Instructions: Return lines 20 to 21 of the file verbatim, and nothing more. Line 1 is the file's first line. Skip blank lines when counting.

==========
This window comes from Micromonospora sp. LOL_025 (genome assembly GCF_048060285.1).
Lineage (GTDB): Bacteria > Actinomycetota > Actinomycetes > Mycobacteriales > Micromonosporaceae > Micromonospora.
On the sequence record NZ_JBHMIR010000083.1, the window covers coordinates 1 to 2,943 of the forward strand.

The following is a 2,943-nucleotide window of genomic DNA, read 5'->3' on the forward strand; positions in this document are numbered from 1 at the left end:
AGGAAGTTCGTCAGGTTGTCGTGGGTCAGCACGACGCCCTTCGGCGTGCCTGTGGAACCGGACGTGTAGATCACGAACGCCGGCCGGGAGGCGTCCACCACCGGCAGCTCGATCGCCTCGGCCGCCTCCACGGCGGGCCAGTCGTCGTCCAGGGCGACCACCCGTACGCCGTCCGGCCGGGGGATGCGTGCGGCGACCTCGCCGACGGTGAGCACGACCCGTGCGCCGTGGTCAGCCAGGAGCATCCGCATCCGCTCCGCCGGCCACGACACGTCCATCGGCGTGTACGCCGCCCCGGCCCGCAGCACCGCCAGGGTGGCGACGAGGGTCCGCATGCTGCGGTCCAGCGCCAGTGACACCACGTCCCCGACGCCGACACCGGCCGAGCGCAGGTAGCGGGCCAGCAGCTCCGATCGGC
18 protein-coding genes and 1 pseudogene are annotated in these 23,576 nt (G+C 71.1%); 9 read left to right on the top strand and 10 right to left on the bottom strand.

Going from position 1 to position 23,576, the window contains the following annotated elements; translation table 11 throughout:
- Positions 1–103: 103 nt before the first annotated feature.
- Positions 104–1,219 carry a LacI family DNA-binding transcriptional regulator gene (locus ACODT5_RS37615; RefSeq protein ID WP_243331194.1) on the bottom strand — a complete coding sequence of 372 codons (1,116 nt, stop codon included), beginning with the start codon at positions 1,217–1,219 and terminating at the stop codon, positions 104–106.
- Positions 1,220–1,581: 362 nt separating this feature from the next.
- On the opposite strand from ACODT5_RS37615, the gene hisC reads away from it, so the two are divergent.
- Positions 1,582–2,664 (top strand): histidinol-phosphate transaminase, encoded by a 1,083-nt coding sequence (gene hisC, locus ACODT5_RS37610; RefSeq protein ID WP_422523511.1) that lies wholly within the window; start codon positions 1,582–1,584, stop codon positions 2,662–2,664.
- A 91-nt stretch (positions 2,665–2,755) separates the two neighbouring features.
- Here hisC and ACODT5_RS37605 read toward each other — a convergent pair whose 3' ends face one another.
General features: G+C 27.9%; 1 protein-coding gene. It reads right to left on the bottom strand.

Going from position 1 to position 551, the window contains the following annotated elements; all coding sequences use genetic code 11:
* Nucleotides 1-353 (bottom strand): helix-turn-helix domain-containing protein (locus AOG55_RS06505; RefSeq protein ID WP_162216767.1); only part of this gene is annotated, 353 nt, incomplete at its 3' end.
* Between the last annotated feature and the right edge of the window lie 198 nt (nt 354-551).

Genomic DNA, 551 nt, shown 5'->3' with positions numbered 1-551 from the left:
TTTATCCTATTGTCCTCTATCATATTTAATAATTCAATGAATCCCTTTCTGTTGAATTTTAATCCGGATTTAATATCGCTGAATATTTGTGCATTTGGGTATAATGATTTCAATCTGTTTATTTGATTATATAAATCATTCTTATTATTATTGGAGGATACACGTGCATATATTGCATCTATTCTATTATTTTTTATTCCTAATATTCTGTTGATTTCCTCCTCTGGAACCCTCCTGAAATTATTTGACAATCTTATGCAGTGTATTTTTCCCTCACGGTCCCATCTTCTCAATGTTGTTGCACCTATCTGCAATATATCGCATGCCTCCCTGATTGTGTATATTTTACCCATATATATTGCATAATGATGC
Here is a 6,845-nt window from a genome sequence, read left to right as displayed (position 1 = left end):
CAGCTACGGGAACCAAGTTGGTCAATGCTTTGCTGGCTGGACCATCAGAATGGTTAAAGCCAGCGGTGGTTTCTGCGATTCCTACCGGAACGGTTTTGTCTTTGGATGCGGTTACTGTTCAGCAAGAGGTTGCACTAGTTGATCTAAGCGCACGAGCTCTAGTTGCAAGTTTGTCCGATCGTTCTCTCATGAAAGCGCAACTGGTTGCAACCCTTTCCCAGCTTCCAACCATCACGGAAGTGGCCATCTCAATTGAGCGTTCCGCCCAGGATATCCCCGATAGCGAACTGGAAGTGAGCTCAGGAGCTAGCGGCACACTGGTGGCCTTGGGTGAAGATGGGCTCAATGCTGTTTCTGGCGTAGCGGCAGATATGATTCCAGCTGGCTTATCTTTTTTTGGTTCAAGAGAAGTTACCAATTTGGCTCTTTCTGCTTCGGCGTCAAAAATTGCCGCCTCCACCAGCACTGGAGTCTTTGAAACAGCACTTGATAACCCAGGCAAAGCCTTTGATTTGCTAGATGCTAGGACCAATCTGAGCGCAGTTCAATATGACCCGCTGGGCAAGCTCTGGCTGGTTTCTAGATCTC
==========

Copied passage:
TTTATCCTATTGTCCTCTATCATATTTAATAATTCAATGAATCCCTTTCTGTTGAATTTTAATCCGGATTTAATATCGCTGAATATTTGTGCATTTGGGTATAATGATTTCAATCTGTTTATTTGATTATATAAATCATTCTTATTATTATTGGAGGATACACGTGCATATATTGCATCTATTCTATTATTTTTTATTCCTAATATTCTGTTGATTTCCTCCTCTGGAACCCTCCTGAAATTATTTGACAATCTTATGCAGTGTATTTTTCCCTCACGGTCCCATCTTCTCAATGTTGTTGCACCTATCTGCAATATATCGCATGCCTCCCTGATTGTGTATATTTTACCCATATATATTGCATAATGATGC
Here is a 6,845-nt window from a genome sequence, read left to right as displayed (position 1 = left end):